5 Replies to “Book: Time Enough For Love by Heinlein”

  1. Thanks for your eye-opening comment, Rinaldo. Maybe as a guy, you don’t mind that every woman in the book is a one-dimensional stereotype whose only purpose it is to please the author. I sure did, though.

  2. Actually, like the author, Heinlein’s characters tended to surround themselves with people they liked and respected, one of the common traits of successful people. His characters, like Heinlein himself, didn’t have time for the drama queens, the self-pity types, the neurotics, the nay-sayers.

    This, “Stranger” and “I Will Fear No Evil” broke a lot of barriers in the science fiction world that allowed people like Vonnegut to get published. And, while I like Kurt (both as a fellow Hoosier writer and an author), he just isn’t in the same class as Heinlein.

    *chuckles* This book (and the two others I mentioned) was also my introduction into the poly lifestyle. It was pretty heady stuff back in 1973 when I first read it.

    Vannade, take the history into context when you read these books… try to get a perspective of what the times were like. Stranger was written in 1959 and wasn’t able to get published until 1962 because… well because sex just wasn’t DONE in science fiction! LOL… and still wasn’t to a great extent. Also, realize that Heinlein knew he was dying when he wrote the books after this one and still had a lot to say.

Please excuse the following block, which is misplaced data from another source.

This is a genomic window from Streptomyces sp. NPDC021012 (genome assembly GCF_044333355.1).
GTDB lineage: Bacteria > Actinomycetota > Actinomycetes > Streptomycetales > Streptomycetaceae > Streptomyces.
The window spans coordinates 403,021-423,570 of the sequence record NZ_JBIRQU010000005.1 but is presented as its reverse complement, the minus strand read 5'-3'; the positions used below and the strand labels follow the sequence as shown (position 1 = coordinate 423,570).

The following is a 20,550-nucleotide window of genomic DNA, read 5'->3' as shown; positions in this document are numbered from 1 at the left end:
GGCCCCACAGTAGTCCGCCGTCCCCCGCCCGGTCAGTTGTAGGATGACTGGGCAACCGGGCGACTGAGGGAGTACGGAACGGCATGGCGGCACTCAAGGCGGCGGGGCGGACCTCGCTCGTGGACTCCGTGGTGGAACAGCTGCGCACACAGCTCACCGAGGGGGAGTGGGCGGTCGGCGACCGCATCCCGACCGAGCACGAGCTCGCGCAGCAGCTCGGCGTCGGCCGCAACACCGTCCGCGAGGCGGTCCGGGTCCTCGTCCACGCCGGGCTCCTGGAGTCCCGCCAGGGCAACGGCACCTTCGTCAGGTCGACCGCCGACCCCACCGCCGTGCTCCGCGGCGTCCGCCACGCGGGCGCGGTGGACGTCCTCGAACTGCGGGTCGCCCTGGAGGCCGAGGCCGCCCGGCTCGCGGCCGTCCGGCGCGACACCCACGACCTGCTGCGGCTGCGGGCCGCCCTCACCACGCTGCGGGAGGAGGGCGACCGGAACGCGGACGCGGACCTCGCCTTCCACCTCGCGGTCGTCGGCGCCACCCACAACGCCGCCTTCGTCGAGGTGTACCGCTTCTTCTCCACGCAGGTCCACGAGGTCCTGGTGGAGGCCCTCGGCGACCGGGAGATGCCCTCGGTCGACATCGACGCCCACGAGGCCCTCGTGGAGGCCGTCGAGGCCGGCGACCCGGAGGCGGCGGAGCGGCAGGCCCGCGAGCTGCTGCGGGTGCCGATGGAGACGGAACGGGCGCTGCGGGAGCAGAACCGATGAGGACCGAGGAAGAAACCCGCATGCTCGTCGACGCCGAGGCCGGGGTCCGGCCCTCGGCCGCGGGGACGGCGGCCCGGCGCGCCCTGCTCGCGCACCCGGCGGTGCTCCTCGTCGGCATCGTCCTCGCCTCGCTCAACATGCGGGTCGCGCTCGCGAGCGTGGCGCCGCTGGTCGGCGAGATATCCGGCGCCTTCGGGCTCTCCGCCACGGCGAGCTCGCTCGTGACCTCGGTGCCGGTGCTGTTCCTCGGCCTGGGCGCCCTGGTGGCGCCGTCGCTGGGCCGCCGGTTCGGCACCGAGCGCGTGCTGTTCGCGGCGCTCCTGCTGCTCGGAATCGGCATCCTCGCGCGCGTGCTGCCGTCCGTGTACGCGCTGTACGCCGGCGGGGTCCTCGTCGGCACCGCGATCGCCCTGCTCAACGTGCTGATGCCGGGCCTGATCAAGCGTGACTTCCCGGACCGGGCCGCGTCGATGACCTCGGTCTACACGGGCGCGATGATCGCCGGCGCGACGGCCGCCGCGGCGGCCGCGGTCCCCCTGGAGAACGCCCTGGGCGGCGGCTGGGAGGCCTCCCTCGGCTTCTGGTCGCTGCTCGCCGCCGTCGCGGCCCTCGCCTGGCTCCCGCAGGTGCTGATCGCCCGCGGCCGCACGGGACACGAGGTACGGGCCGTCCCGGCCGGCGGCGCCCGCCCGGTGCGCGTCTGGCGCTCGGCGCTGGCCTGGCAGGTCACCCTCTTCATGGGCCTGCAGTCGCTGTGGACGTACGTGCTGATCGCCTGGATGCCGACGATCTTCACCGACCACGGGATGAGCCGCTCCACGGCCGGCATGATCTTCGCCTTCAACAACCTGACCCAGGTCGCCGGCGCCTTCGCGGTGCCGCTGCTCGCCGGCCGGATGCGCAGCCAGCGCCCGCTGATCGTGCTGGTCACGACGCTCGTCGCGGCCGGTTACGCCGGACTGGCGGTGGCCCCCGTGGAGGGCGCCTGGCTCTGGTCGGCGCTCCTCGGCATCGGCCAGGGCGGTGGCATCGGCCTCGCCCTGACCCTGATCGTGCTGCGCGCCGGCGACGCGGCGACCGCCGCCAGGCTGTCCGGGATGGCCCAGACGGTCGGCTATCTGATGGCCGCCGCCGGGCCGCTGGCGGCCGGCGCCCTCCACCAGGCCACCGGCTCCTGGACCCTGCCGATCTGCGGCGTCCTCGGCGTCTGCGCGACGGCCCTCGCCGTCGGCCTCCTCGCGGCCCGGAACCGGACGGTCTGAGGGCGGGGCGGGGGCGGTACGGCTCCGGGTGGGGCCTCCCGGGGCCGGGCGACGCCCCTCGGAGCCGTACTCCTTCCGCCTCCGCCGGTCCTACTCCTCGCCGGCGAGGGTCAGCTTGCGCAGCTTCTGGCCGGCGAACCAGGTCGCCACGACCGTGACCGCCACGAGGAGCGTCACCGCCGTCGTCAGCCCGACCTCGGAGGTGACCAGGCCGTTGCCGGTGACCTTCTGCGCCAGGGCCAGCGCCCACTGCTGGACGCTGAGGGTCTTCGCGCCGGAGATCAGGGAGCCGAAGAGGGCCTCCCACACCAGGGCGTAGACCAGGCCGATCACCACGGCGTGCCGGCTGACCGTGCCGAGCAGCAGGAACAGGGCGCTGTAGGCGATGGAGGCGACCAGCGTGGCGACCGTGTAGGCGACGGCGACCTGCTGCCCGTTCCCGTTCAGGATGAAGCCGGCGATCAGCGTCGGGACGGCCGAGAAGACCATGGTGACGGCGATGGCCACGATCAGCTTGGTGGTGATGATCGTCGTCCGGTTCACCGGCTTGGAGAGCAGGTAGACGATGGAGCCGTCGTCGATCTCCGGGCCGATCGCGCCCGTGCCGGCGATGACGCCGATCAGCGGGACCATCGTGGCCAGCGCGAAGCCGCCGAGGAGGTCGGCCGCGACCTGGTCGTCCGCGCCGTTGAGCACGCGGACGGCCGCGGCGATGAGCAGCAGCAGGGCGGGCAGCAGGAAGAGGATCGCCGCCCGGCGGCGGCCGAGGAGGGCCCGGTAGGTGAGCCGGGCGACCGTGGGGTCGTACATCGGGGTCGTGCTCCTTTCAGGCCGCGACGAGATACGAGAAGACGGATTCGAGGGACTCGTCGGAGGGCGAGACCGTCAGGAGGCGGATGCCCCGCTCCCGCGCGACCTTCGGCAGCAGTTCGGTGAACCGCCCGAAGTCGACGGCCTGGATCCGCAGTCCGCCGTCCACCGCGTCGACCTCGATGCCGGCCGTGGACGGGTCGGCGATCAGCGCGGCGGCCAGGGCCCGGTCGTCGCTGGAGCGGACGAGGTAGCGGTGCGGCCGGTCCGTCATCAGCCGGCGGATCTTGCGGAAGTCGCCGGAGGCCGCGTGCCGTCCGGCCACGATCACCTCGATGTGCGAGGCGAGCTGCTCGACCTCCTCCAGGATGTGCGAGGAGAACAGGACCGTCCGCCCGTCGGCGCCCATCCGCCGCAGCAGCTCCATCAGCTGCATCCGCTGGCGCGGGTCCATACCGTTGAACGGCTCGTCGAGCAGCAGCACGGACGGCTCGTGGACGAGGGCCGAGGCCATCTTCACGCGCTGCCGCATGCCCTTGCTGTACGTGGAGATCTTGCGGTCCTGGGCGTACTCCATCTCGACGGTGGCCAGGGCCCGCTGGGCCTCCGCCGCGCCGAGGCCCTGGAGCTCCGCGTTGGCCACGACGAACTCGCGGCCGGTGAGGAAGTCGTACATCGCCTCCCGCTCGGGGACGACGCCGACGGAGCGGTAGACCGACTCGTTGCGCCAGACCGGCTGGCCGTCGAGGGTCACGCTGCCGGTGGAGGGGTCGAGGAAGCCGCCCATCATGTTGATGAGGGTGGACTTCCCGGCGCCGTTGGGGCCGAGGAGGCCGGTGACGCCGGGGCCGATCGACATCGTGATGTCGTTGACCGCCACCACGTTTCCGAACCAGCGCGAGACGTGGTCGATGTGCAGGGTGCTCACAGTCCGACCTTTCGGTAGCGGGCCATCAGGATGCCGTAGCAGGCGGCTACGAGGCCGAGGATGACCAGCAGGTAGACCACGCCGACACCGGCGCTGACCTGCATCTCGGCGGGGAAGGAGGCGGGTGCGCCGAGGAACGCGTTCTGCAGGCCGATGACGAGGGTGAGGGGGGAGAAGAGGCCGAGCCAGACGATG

One thing I always admired about Heinlein was that he let YOU decide what “Beautiful” was. Other than to say she had red hair and freckles, he never fully describes his females, other than to say they were strong, confident and intelligent. He let the reader fill in the blanks rather than pushing his own agenda of “beauty” onto someone.

    Rinaldo and Cesar, you’re both childish idiots of the middle-school variety. See how that feels? If you’re not going to discuss/debate with ideas or discussion and only provide personal attacks in a juvenile manner, you have no reason to even comment.

  3. Hello PyroJack!

    Thanks for your comment. :)